Cathechism Follow-Up: Can we trust God in our suffering?

Jamie Brown shares a good illustration that makes a great point at his blog, Worthily Magnify. He writes:

My brother-in-law loves to give his nieces (my daughters) the most ear-piercingly loud, annoying sounding toys that he can find. I don’t know how he does it or where he finds them, but he delights in giving them toys that will drive their parents crazy. (Thanks, Jon).

But I have discovered something about these toys.

On the back, oftentimes hidden under a tab, or behind some Velcro, is a switch. This switch has a “play” setting (noise at full volume and duration), a “demo” setting (noise at full volume but only for five seconds), and an “off” setting (no noise).

And I, as the sovereign interceptor of these toys, can flip the switch.
I intercept the gift, and in my flipping of the switch, I change the gift’s function.

Only someone who’s sovereign over something can flip its switch. Someone who’s sovereign can take something that was intended for one purpose, and alter it so it accomplishes something different.

This is what God does with suffering in our life. He flips the switch.

Satan intends to use suffering to destroy us. God flips the switch and uses suffering to refine us.
When Jesus wrote to the suffering church in Smyrna (Revelation 2:8-11), he told them (in verse 9): “Do not fear what you are about to suffer. Behold, the devil is about to throw some of you into prison, that you may be tested…”

In his exposition of this verse in What Christ Thinks About the Church, John Stott points out that while Satan intended the imprisonment of Christians in Smyrna to destroy the Church, God would use that imprisonment to refine his Church.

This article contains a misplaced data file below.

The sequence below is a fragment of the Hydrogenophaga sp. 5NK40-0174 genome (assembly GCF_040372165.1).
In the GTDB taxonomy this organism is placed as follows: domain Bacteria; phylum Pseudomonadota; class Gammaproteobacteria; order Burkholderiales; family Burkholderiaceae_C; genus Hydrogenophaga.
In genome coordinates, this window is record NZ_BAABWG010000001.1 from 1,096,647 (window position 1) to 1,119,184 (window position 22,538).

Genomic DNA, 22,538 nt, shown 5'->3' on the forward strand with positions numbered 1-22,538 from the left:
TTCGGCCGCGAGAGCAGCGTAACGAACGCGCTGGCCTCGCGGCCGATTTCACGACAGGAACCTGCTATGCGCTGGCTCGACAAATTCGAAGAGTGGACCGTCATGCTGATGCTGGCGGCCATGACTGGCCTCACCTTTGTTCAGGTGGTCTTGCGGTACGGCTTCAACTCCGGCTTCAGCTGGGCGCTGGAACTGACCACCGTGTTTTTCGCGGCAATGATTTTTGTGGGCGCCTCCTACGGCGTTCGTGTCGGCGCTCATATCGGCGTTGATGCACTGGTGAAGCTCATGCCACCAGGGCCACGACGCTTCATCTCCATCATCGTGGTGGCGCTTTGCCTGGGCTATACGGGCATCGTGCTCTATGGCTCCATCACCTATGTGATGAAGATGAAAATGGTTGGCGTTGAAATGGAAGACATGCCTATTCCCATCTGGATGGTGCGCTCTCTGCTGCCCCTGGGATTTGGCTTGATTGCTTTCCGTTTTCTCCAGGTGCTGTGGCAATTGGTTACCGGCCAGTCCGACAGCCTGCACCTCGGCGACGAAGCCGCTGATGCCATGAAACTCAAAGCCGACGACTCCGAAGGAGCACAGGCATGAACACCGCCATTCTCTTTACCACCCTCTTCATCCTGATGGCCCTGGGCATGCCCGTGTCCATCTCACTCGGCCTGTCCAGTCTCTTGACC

None of us can avoid suffering. It’s an inescapable reality of this broken world.

The church in Smyrna knew this. They suffered from poverty, slander, imprisonment, and death. And Jesus, speaking from his position of authority as someone who not only knew suffering, but conquered suffering, tells them “do not fear”.

How can Jesus say “do not fear” suffering? Because he’s sovereign over it. To quote Stott again, “Jesus has perfect knowledge of our present suffering and perfect foreknowledge of our future suffering”. We can trust him in the midst of it, because he alone is eternal, he alone is all-powerful, and he alone is good.

Whatever suffering you’re currently experiencing, or whatever suffering comes to you in the future, you can trust that you’re held in the hands of a sovereign King, who knows your suffering, is sovereign over your suffering, is with you (“Emmanuel”) in the midst of your suffering, and has conquered your suffering.

He flips the switch, allowing suffering to refine us, not destroy us. And he does so as the sovereign ruler over all things, “the first and the last, who died and came to life” (Revelation 2:8).

Posted on February 25, 2015 and filed under Teaching.